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The sun makes the moon shine!


The moon has no light of its own. It reflects the sun’s light. At any time, half of the Earth and half of the moon are lit by the sun. The other half is in shadow!

Of course we are on the Earth, so we can only see the moon’s changes. Play this movie to see the different shapes or phases of the moon. The reason we see different shapes is because the Earth and moon are both moving. The reason we see light is because of the sun!

Try It!


  • Flashlight
  • Mirror
  • Ball
  • 3 friends
  • Dark room


Remember not to shine the flashlight into eyes. It can damage them.



  1. One person holds the flashlight (to represent the sun.)
  2. One person holds the mirror (to represent the moon.)
  3. The last person holds the ball (to represent Earth.)
  4. All three people should stand in position to form a triangle.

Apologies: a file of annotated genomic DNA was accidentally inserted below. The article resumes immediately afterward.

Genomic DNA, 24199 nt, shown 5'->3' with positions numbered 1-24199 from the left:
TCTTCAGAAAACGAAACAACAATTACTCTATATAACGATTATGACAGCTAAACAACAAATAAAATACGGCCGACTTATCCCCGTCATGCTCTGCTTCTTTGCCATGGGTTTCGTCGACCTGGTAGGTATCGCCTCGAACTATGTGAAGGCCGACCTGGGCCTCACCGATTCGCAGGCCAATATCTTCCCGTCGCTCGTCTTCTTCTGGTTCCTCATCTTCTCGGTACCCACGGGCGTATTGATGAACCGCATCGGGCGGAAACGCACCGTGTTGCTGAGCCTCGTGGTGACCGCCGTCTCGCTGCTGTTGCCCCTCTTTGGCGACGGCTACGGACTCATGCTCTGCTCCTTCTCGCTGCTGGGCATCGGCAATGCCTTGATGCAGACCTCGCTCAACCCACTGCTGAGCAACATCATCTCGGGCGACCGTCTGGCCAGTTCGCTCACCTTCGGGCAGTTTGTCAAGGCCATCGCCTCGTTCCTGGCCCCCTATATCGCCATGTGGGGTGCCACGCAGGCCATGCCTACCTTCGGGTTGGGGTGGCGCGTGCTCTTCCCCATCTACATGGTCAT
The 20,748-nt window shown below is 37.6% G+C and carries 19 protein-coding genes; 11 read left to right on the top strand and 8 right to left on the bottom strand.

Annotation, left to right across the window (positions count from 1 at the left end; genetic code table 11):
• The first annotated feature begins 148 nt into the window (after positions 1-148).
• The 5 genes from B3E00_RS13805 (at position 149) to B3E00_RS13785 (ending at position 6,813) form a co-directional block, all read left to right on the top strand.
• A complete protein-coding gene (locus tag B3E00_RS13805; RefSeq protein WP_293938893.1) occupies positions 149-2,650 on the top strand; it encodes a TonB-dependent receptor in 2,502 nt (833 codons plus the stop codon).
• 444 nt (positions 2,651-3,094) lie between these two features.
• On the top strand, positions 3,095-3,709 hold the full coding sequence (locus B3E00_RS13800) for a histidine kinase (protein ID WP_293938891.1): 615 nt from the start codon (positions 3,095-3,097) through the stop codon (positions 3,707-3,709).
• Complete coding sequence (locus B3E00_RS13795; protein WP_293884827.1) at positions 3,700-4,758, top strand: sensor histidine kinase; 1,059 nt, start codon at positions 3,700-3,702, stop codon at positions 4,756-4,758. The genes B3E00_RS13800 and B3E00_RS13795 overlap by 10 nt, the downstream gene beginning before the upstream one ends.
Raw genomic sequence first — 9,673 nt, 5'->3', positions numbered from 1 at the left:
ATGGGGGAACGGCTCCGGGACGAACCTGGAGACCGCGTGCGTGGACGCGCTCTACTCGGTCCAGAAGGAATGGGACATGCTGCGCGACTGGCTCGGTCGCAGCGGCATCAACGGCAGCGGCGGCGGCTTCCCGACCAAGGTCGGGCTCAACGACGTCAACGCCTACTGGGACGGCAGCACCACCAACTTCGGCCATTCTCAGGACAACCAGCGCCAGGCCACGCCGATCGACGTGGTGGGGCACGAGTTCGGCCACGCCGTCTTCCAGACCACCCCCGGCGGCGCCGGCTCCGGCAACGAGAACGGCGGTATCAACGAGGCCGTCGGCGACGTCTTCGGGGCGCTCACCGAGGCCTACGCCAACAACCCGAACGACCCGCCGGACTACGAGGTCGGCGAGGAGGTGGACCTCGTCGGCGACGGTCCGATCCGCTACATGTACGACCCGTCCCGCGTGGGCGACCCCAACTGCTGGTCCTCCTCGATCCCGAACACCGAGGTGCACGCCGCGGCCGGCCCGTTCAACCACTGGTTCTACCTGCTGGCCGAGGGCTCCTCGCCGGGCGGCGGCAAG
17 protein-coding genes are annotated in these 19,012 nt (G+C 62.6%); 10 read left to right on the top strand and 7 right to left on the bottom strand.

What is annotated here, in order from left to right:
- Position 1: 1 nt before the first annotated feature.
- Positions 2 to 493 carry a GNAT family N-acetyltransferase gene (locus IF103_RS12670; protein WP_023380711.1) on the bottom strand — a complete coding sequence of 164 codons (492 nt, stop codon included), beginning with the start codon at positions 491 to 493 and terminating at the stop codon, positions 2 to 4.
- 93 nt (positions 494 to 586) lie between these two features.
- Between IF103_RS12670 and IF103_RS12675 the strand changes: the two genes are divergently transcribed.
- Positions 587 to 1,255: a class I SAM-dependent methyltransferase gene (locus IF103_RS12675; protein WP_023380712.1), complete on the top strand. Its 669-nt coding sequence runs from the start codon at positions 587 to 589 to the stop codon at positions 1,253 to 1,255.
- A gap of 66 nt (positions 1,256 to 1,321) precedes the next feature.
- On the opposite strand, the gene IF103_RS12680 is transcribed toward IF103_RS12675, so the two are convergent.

5. Turn off the room lights and observe the ball.
  6. Turn on the flashlight.
  7. Shine the light from the flashlight onto the mirror.
  8. Hold the mirror so the light is reflected to the ball.
    • The moonlight we see on Earth is reflected light from the sun.


  1. How difficult was it to see the ball with all the lights off?
  2. Did the reflected mirror light shine on all sides of the ball at once?

Download the plug-ins: Get Adobe Acrobat Reader, and Get Quicktime Player. (The QuickTime plug-in is needed to play sounds and movies correctly.)

Want to share photos of you or your friends doing this activity? Send it in an e-mail with the following information:

  1. The title of the activity
  2. The URL (Internet address)
  3. Your name.

Remember that no pictures can be used that show student faces or student names on it. 

Teachers should view the Teacher Site Map to relate Sci-ber text and the USOE 3rd grade science core.

Updated October 24, 2008 by: Glen Westbroek

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